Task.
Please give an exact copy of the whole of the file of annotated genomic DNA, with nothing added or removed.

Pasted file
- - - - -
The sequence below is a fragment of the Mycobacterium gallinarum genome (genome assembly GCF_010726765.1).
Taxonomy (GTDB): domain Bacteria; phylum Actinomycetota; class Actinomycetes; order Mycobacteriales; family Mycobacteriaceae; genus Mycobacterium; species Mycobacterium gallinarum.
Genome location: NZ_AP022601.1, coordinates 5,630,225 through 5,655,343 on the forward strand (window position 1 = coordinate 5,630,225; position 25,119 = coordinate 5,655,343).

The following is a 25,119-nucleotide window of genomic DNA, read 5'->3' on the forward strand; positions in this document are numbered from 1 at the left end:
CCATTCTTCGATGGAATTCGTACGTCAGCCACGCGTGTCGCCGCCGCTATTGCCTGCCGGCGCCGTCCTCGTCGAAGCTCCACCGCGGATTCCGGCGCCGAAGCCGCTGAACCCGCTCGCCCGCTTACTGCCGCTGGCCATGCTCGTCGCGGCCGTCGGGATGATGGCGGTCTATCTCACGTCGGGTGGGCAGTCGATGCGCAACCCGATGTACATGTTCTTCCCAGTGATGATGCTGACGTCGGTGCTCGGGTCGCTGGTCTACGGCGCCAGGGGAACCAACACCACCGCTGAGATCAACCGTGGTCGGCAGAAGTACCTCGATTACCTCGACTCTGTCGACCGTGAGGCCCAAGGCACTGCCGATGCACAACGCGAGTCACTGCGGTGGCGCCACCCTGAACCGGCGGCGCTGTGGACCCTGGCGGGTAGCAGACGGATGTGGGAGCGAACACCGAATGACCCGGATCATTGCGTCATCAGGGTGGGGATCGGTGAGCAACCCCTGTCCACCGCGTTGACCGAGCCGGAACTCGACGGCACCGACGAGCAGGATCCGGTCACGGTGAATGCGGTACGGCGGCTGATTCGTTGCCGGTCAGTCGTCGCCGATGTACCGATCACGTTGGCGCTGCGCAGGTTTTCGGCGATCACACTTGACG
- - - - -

The sequence below is a fragment of the Mycobacterium gallinarum genome (genome assembly GCF_010726765.1).
Taxonomy (GTDB): domain Bacteria; phylum Actinomycetota; class Actinomycetes; order Mycobacteriales; family Mycobacteriaceae; genus Mycobacterium; species Mycobacterium gallinarum.
Genome location: NZ_AP022601.1, coordinates 5,630,225 through 5,655,343 on the forward strand (window position 1 = coordinate 5,630,225; position 25,119 = coordinate 5,655,343).

The following is a 25,119-nucleotide window of genomic DNA, read 5'->3' on the forward strand; positions in this document are numbered from 1 at the left end:
CCATTCTTCGATGGAATTCGTACGTCAGCCACGCGTGTCGCCGCCGCTATTGCCTGCCGGCGCCGTCCTCGTCGAAGCTCCACCGCGGATTCCGGCGCCGAAGCCGCTGAACCCGCTCGCCCGCTTACTGCCGCTGGCCATGCTCGTCGCGGCCGTCGGGATGATGGCGGTCTATCTCACGTCGGGTGGGCAGTCGATGCGCAACCCGATGTACATGTTCTTCCCAGTGATGATGCTGACGTCGGTGCTCGGGTCGCTGGTCTACGGCGCCAGGGGAACCAACACCACCGCTGAGATCAACCGTGGTCGGCAGAAGTACCTCGATTACCTCGACTCTGTCGACCGTGAGGCCCAAGGCACTGCCGATGCACAACGCGAGTCACTGCGGTGGCGCCACCCTGAACCGGCGGCGCTGTGGACCCTGGCGGGTAGCAGACGGATGTGGGAGCGAACACCGAATGACCCGGATCATTGCGTCATCAGGGTGGGGATCGGTGAGCAACCCCTGTCCACCGCGTTGACCGAGCCGGAACTCGACGGCACCGACGAGCAGGATCCGGTCACGGTGAATGCGGTACGGCGGCTGATTCGTTGCCGGTCAGTCGTCGCCGATGTACCGATCACGTTGGCGCTGCGCAGGTTTTCGGCGATCACACTTGACG